The Turnbull-Joyce Government continues to be willing to work with Queensland to build Rookwood Weir near Rockhampton – potentially providing 2,100 jobs, the Federal Minister for Resources and Northern Australia Senator Matt Canavan said today.
"The business case clearly demonstrates that we must invest in water infrastructure or we risk running out of water in Central Queensland. We cannot stand by and play roulette with the water security of Central Queenslanders" Senator Canavan said.
The Building Queensland business case, released by the State Government today, demonstrates that Rockhampton could run out of water in less than a year and that Gladstone risks running out of water this decade.
"As the business case says, further analysis demonstrates storage levels in Rockhampton could fall from full to below minimum operating level well under nine months," Senator Canavan said.
Senator Canavan said the region’s growing industrial sector also required a more secure water supply to sure up a strong future.
"Modelling commissioned in by the Gladstone Area Water Board in 2013, as part of the development of its 2016 Strategic Water Plan, estimated a 10 per cent probability of additional water capacity being required by 2020 and a 50 per cent probability by 2030."
Senator Canavan said: “If Rockhampton were to run out of water the business case mentions that water would need to be trucked from Awoonga dam at Gladstone. Previous reports from the Gladstone Area Water Board question whether this would be even technically feasible.”
“We have always been willing to work with the Queensland Government to build water infrastructure in Central Queensland,” he said.
“Our government has more than $7 billion ready to go to invest in water infrastructure and jobs and we’re willing and waiting to accept applications from Queensland to access these funds”.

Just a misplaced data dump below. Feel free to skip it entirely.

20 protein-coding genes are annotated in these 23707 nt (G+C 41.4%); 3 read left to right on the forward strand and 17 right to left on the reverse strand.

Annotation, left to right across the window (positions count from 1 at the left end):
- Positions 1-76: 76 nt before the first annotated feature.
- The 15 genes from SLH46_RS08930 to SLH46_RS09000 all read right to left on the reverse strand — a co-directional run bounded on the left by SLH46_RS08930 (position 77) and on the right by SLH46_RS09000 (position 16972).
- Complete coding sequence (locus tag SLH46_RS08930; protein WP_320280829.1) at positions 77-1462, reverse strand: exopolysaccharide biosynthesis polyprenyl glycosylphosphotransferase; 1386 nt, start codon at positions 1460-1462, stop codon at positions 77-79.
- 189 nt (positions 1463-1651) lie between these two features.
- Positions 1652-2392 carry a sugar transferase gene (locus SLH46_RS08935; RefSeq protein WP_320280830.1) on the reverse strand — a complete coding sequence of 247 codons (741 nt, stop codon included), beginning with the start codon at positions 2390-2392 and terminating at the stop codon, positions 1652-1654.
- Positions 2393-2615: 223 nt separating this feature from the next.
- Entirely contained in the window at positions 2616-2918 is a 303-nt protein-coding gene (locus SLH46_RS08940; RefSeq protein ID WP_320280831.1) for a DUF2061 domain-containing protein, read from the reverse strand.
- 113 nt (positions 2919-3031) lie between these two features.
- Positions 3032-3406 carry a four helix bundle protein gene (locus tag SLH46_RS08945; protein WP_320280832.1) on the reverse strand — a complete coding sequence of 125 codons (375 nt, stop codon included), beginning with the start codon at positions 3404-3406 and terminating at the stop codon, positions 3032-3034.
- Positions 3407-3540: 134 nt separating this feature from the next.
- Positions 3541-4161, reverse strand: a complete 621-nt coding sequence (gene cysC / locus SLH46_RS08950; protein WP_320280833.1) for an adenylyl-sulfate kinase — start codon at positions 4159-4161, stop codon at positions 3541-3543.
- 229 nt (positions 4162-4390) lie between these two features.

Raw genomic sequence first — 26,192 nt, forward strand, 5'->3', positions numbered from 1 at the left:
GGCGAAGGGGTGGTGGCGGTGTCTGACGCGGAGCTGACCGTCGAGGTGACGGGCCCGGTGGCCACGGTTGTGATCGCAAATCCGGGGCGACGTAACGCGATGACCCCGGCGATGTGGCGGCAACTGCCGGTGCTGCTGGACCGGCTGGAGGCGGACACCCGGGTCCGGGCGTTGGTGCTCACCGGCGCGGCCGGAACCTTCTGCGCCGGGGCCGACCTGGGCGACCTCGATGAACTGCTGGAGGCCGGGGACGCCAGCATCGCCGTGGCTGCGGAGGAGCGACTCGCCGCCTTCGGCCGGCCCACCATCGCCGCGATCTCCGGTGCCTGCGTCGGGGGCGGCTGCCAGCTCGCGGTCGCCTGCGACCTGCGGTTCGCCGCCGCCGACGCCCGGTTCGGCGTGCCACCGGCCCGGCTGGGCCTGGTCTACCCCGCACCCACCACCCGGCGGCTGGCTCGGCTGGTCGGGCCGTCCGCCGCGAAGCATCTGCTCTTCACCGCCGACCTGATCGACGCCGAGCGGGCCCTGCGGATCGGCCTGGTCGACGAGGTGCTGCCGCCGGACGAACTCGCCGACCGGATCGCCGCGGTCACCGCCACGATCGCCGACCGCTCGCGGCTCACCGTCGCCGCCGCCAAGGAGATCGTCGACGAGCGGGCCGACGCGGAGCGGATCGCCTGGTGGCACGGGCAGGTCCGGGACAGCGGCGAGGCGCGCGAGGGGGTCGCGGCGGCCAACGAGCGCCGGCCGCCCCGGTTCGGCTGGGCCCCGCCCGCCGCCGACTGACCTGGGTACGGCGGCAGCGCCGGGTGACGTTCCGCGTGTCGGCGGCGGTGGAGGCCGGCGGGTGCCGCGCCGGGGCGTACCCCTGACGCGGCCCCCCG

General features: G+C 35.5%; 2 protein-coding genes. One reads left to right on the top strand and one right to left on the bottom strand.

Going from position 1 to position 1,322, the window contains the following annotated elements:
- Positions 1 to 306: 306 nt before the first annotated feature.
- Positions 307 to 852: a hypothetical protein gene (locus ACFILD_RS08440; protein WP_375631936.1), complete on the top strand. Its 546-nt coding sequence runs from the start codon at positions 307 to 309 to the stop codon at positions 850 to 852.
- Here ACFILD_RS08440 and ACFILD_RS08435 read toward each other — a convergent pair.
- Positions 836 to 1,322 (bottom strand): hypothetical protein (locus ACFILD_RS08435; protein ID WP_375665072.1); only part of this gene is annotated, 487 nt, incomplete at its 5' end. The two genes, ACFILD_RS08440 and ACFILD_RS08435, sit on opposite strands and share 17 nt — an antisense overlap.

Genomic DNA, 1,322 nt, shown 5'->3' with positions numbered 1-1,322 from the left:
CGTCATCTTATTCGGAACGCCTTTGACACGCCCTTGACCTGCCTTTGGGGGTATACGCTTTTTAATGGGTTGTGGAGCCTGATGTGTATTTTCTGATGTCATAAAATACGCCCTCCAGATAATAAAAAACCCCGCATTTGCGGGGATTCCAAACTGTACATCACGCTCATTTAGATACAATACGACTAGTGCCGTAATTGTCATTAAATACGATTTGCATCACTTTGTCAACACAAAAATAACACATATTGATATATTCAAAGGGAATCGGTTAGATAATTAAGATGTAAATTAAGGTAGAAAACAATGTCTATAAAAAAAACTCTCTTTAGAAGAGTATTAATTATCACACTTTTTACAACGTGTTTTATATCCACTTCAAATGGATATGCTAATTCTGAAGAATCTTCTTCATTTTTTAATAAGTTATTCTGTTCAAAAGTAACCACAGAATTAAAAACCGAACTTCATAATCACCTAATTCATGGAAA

Senator Canavan said this includes:
- A $500 million Water Infrastructure Development Fund from which the federal government has already committed $130 million to kick start Rookwood Weir
- A $2 billion concessional loan fund for water infrastructure administered by the Regional Investment Corporation
- And a $5 billion Northern Australia Infrastructure Facility which can be used to build water infrastructure.
“More than 500 days from when we committed $130 million to the Rookwood Weir we are still waiting for a Queensland Government application for funds. So far State Labor has failed to commit to putting in any funds,” he said.
"The business case shows that the increase in the cost of building the Rookwood is largely due to the delay in getting this project going. Let's not risk even higher costs in the future through further delays.
“ We’re as keen as mustard to consider a Queensland Government application to build water infrastructure and dams. But let’s get on with it.”
Senator Canavan acknowledged that the economics of the Rookwood Weir depend on the willingness of farmers to use the water to increase agriculture.
“The business case shows that if the water is used to increase food production in the Fitzroy, the weir will make money. The Coalition government backs Australian farming and think that we have the opportunity to make Central Queensland a food bowl for our nation. Let's now just get on with it,” Senator Canavan said.